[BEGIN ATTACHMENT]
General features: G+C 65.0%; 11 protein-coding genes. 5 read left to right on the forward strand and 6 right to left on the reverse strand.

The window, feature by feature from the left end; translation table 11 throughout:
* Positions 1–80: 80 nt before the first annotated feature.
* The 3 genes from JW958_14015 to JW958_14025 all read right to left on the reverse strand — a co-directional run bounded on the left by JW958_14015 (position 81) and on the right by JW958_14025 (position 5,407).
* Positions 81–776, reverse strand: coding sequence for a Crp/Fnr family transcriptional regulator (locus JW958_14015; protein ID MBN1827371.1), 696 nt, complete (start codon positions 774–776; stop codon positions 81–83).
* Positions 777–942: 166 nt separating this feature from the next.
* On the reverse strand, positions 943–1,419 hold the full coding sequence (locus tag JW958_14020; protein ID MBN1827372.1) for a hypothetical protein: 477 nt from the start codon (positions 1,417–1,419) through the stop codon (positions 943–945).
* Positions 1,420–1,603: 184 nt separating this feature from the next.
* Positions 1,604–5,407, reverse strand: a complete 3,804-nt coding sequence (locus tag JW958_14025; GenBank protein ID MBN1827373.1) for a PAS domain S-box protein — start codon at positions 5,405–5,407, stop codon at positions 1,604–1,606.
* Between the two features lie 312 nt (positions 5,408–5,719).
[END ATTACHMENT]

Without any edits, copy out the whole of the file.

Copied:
General features: G+C 65.0%; 11 protein-coding genes. 5 read left to right on the forward strand and 6 right to left on the reverse strand.

The window, feature by feature from the left end; translation table 11 throughout:
* Positions 1–80: 80 nt before the first annotated feature.
* The 3 genes from JW958_14015 to JW958_14025 all read right to left on the reverse strand — a co-directional run bounded on the left by JW958_14015 (position 81) and on the right by JW958_14025 (position 5,407).
* Positions 81–776, reverse strand: coding sequence for a Crp/Fnr family transcriptional regulator (locus JW958_14015; protein ID MBN1827371.1), 696 nt, complete (start codon positions 774–776; stop codon positions 81–83).
* Positions 777–942: 166 nt separating this feature from the next.
* On the reverse strand, positions 943–1,419 hold the full coding sequence (locus tag JW958_14020; protein ID MBN1827372.1) for a hypothetical protein: 477 nt from the start codon (positions 1,417–1,419) through the stop codon (positions 943–945).
* Positions 1,420–1,603: 184 nt separating this feature from the next.
* Positions 1,604–5,407, reverse strand: a complete 3,804-nt coding sequence (locus tag JW958_14025; GenBank protein ID MBN1827373.1) for a PAS domain S-box protein — start codon at positions 5,405–5,407, stop codon at positions 1,604–1,606.
* Between the two features lie 312 nt (positions 5,408–5,719).